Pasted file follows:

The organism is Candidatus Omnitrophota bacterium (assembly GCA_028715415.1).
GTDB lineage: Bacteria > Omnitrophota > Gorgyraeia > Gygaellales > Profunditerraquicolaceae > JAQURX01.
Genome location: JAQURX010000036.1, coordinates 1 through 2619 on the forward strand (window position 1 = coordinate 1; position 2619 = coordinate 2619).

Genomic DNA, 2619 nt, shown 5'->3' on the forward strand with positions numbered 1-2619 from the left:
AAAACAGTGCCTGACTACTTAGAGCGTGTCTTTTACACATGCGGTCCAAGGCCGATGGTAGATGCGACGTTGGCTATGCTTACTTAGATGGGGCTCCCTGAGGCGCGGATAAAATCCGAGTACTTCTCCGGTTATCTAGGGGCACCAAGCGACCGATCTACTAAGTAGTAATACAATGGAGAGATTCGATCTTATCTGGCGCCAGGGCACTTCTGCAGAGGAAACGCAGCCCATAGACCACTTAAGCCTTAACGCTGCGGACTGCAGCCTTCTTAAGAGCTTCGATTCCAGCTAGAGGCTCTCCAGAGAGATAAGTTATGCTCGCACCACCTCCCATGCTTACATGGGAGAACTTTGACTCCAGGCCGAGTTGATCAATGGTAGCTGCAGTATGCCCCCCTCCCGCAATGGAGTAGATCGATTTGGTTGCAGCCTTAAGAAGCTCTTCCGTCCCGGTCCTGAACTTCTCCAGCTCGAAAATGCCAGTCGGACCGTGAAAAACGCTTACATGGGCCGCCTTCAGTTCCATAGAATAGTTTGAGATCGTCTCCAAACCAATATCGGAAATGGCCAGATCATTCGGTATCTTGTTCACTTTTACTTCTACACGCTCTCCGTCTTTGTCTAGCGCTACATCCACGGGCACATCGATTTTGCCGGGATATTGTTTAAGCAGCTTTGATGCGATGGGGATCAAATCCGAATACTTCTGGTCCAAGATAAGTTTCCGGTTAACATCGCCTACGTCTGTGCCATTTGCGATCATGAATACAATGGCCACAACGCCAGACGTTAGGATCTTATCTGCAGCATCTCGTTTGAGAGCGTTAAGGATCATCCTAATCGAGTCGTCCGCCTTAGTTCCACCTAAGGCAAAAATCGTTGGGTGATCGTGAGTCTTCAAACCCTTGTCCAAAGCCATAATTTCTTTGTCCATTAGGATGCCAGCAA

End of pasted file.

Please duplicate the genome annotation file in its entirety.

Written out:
The organism is Candidatus Omnitrophota bacterium (assembly GCA_028715415.1).
GTDB lineage: Bacteria > Omnitrophota > Gorgyraeia > Gygaellales > Profunditerraquicolaceae > JAQURX01.
Genome location: JAQURX010000036.1, coordinates 1 through 2619 on the forward strand (window position 1 = coordinate 1; position 2619 = coordinate 2619).

Genomic DNA, 2619 nt, shown 5'->3' on the forward strand with positions numbered 1-2619 from the left:
AAAACAGTGCCTGACTACTTAGAGCGTGTCTTTTACACATGCGGTCCAAGGCCGATGGTAGATGCGACGTTGGCTATGCTTACTTAGATGGGGCTCCCTGAGGCGCGGATAAAATCCGAGTACTTCTCCGGTTATCTAGGGGCACCAAGCGACCGATCTACTAAGTAGTAATACAATGGAGAGATTCGATCTTATCTGGCGCCAGGGCACTTCTGCAGAGGAAACGCAGCCCATAGACCACTTAAGCCTTAACGCTGCGGACTGCAGCCTTCTTAAGAGCTTCGATTCCAGCTAGAGGCTCTCCAGAGAGATAAGTTATGCTCGCACCACCTCCCATGCTTACATGGGAGAACTTTGACTCCAGGCCGAGTTGATCAATGGTAGCTGCAGTATGCCCCCCTCCCGCAATGGAGTAGATCGATTTGGTTGCAGCCTTAAGAAGCTCTTCCGTCCCGGTCCTGAACTTCTCCAGCTCGAAAATGCCAGTCGGACCGTGAAAAACGCTTACATGGGCCGCCTTCAGTTCCATAGAATAGTTTGAGATCGTCTCCAAACCAATATCGGAAATGGCCAGATCATTCGGTATCTTGTTCACTTTTACTTCTACACGCTCTCCGTCTTTGTCTAGCGCTACATCCACGGGCACATCGATTTTGCCGGGATATTGTTTAAGCAGCTTTGATGCGATGGGGATCAAATCCGAATACTTCTGGTCCAAGATAAGTTTCCGGTTAACATCGCCTACGTCTGTGCCATTTGCGATCATGAATACAATGGCCACAACGCCAGACGTTAGGATCTTATCTGCAGCATCTCGTTTGAGAGCGTTAAGGATCATCCTAATCGAGTCGTCCGCCTTAGTTCCACCTAAGGCAAAAATCGTTGGGTGATCGTGAGTCTTCAAACCCTTGTCCAAAGCCATAATTTCTTTGTCCATTAGGATGCCAGCAA